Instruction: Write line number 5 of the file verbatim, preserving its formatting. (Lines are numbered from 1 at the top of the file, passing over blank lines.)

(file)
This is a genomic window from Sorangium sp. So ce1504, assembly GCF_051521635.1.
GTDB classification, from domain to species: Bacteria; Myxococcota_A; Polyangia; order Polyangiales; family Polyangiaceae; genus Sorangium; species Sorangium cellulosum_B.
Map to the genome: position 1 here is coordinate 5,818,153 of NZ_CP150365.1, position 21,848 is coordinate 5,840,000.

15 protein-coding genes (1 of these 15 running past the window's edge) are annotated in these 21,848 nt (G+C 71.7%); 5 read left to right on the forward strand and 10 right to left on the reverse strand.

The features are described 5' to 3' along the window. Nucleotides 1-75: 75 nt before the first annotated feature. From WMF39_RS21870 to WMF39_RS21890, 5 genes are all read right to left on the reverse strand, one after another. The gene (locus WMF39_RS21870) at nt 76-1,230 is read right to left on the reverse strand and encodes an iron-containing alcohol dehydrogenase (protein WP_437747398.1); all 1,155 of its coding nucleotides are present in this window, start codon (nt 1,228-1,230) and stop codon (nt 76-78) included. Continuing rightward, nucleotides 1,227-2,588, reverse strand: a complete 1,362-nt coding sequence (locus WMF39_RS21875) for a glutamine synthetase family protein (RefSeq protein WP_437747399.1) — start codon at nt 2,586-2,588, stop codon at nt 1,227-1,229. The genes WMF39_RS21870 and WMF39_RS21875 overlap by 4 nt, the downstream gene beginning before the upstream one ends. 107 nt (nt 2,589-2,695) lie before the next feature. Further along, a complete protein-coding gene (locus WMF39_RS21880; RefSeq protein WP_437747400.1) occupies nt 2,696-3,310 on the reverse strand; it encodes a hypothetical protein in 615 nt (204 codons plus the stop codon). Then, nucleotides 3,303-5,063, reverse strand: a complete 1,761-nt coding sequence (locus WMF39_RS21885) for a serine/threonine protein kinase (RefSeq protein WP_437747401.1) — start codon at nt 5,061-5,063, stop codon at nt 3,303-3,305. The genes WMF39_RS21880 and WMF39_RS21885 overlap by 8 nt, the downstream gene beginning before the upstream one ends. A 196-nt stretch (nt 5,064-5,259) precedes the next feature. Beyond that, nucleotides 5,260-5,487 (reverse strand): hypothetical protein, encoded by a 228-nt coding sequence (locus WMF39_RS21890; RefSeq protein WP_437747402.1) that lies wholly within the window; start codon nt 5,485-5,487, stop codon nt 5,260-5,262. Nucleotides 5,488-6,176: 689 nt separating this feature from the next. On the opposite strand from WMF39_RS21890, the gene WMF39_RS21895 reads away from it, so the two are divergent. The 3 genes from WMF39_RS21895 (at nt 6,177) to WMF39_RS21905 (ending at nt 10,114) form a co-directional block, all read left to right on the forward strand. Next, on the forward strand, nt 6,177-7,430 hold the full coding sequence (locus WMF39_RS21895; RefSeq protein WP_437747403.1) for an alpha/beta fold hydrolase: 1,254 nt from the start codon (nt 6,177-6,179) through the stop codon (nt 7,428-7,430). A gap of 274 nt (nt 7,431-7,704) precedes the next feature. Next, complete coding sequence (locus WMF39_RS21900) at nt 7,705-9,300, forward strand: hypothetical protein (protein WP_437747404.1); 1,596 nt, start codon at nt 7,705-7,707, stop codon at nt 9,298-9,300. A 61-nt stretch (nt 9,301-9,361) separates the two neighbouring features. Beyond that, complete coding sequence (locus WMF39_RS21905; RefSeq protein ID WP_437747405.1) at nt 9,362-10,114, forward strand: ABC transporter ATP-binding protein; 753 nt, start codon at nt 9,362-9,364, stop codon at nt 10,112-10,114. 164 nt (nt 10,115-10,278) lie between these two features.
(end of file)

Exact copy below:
The features are described 5' to 3' along the window. Nucleotides 1-75: 75 nt before the first annotated feature. From WMF39_RS21870 to WMF39_RS21890, 5 genes are all read right to left on the reverse strand, one after another. The gene (locus WMF39_RS21870) at nt 76-1,230 is read right to left on the reverse strand and encodes an iron-containing alcohol dehydrogenase (protein WP_437747398.1); all 1,155 of its coding nucleotides are present in this window, start codon (nt 1,228-1,230) and stop codon (nt 76-78) included. Continuing rightward, nucleotides 1,227-2,588, reverse strand: a complete 1,362-nt coding sequence (locus WMF39_RS21875) for a glutamine synthetase family protein (RefSeq protein WP_437747399.1) — start codon at nt 2,586-2,588, stop codon at nt 1,227-1,229. The genes WMF39_RS21870 and WMF39_RS21875 overlap by 4 nt, the downstream gene beginning before the upstream one ends. 107 nt (nt 2,589-2,695) lie before the next feature. Further along, a complete protein-coding gene (locus WMF39_RS21880; RefSeq protein WP_437747400.1) occupies nt 2,696-3,310 on the reverse strand; it encodes a hypothetical protein in 615 nt (204 codons plus the stop codon). Then, nucleotides 3,303-5,063, reverse strand: a complete 1,761-nt coding sequence (locus WMF39_RS21885) for a serine/threonine protein kinase (RefSeq protein WP_437747401.1) — start codon at nt 5,061-5,063, stop codon at nt 3,303-3,305. The genes WMF39_RS21880 and WMF39_RS21885 overlap by 8 nt, the downstream gene beginning before the upstream one ends. A 196-nt stretch (nt 5,064-5,259) precedes the next feature. Beyond that, nucleotides 5,260-5,487 (reverse strand): hypothetical protein, encoded by a 228-nt coding sequence (locus WMF39_RS21890; RefSeq protein WP_437747402.1) that lies wholly within the window; start codon nt 5,485-5,487, stop codon nt 5,260-5,262. Nucleotides 5,488-6,176: 689 nt separating this feature from the next. On the opposite strand from WMF39_RS21890, the gene WMF39_RS21895 reads away from it, so the two are divergent. The 3 genes from WMF39_RS21895 (at nt 6,177) to WMF39_RS21905 (ending at nt 10,114) form a co-directional block, all read left to right on the forward strand. Next, on the forward strand, nt 6,177-7,430 hold the full coding sequence (locus WMF39_RS21895; RefSeq protein WP_437747403.1) for an alpha/beta fold hydrolase: 1,254 nt from the start codon (nt 6,177-6,179) through the stop codon (nt 7,428-7,430). A gap of 274 nt (nt 7,431-7,704) precedes the next feature. Next, complete coding sequence (locus WMF39_RS21900) at nt 7,705-9,300, forward strand: hypothetical protein (protein WP_437747404.1); 1,596 nt, start codon at nt 7,705-7,707, stop codon at nt 9,298-9,300. A 61-nt stretch (nt 9,301-9,361) separates the two neighbouring features. Beyond that, complete coding sequence (locus WMF39_RS21905; RefSeq protein ID WP_437747405.1) at nt 9,362-10,114, forward strand: ABC transporter ATP-binding protein; 753 nt, start codon at nt 9,362-9,364, stop codon at nt 10,112-10,114. 164 nt (nt 10,115-10,278) lie between these two features.